Mario Draghi’s latest stimulus tool contains a hidden message: If you think interest rates will rise before 2018, take the money now.
The European Central Bank president has offered lenders a fresh round of cash for as long as four years to keep them afloat and make them support an economic recovery by encouraging lending. He’s also inviting bets on when the ECB will scale back its ultra-loose monetary policy — the more a bank expects borrowing costs will rise over the term, the more attractive the loan looks.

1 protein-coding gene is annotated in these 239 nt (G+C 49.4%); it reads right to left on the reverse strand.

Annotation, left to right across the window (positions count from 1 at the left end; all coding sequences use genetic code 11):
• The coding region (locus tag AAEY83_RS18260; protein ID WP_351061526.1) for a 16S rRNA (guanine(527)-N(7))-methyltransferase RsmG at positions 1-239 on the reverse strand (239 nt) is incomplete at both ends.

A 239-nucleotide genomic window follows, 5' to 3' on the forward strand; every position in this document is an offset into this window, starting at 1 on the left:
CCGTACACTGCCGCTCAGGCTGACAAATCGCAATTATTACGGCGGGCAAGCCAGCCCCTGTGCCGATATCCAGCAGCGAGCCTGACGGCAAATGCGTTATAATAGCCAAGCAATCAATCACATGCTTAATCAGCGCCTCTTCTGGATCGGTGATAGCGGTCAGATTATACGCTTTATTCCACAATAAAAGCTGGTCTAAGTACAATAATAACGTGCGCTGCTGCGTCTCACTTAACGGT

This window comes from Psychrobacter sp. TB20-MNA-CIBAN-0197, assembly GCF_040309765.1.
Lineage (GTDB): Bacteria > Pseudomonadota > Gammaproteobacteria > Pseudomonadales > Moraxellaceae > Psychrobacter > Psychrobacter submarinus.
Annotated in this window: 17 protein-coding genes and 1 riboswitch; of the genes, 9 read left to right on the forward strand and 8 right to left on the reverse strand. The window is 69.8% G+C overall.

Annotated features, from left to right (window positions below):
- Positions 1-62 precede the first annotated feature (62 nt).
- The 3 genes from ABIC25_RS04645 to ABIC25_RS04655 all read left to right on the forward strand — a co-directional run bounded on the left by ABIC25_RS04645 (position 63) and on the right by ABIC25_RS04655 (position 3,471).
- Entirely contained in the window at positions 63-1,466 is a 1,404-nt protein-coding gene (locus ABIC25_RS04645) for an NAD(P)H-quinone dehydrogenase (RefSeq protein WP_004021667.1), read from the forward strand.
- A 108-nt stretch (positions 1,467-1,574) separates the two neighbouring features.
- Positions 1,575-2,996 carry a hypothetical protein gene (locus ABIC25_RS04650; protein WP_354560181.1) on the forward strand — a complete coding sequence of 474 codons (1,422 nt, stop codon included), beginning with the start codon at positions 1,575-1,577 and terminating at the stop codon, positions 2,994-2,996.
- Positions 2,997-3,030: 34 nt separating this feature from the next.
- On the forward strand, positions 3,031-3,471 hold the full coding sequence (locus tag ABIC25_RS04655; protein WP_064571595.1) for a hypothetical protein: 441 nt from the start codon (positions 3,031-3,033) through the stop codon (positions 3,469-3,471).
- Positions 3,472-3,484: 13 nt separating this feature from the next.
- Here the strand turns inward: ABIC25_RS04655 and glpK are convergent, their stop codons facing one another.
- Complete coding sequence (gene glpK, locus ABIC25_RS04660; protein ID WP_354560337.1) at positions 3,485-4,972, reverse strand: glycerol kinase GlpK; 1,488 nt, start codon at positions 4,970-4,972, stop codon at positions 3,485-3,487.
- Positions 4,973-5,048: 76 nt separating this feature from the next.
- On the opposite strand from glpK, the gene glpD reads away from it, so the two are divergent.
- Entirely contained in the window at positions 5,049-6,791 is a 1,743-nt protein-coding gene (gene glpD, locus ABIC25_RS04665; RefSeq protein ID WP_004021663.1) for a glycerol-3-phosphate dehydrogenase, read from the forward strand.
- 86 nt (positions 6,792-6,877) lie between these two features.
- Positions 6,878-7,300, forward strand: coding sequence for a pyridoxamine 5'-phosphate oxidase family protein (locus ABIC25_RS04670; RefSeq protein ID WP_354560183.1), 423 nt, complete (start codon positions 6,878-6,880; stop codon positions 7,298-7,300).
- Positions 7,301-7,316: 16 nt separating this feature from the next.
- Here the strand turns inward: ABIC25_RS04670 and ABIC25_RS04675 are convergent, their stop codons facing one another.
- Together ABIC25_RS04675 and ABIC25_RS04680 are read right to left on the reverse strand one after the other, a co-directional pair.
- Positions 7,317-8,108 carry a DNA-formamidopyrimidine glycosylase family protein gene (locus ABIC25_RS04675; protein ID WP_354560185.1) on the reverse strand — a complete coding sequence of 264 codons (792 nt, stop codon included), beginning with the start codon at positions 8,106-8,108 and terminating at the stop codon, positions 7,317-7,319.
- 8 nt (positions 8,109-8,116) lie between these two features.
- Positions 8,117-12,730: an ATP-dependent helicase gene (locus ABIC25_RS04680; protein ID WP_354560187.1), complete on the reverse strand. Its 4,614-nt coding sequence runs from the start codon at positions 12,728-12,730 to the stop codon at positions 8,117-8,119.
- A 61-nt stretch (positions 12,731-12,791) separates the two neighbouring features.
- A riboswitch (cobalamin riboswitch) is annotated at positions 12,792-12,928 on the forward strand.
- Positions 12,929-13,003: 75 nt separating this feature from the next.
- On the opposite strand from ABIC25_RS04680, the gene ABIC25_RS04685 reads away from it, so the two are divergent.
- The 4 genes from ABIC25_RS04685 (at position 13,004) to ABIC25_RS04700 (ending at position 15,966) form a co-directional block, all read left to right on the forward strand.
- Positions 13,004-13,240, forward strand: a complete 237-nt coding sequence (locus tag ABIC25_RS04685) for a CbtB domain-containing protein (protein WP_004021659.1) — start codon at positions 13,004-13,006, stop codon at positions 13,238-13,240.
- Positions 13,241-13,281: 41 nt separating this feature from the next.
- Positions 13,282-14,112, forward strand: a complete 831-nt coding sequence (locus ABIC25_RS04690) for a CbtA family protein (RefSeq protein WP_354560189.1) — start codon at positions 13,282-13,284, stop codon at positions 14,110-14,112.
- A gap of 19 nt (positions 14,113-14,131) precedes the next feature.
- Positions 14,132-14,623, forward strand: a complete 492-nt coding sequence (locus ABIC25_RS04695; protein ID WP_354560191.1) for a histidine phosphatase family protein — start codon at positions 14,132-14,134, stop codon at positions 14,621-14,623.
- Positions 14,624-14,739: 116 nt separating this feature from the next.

Four weeks after the ECB unveiled an unprecedented plan for boosting the euro area’s floundering revival, economists and investors are still grappling with its intricacy. While Draghi is trying to reassure investors that the ECB will keep policy loose for longer than the U.S. Federal Reserve and Bank of England, the link between the size of stimulus now and the prospect of higher rates later is a reminder that cheap money won’t be around forever.
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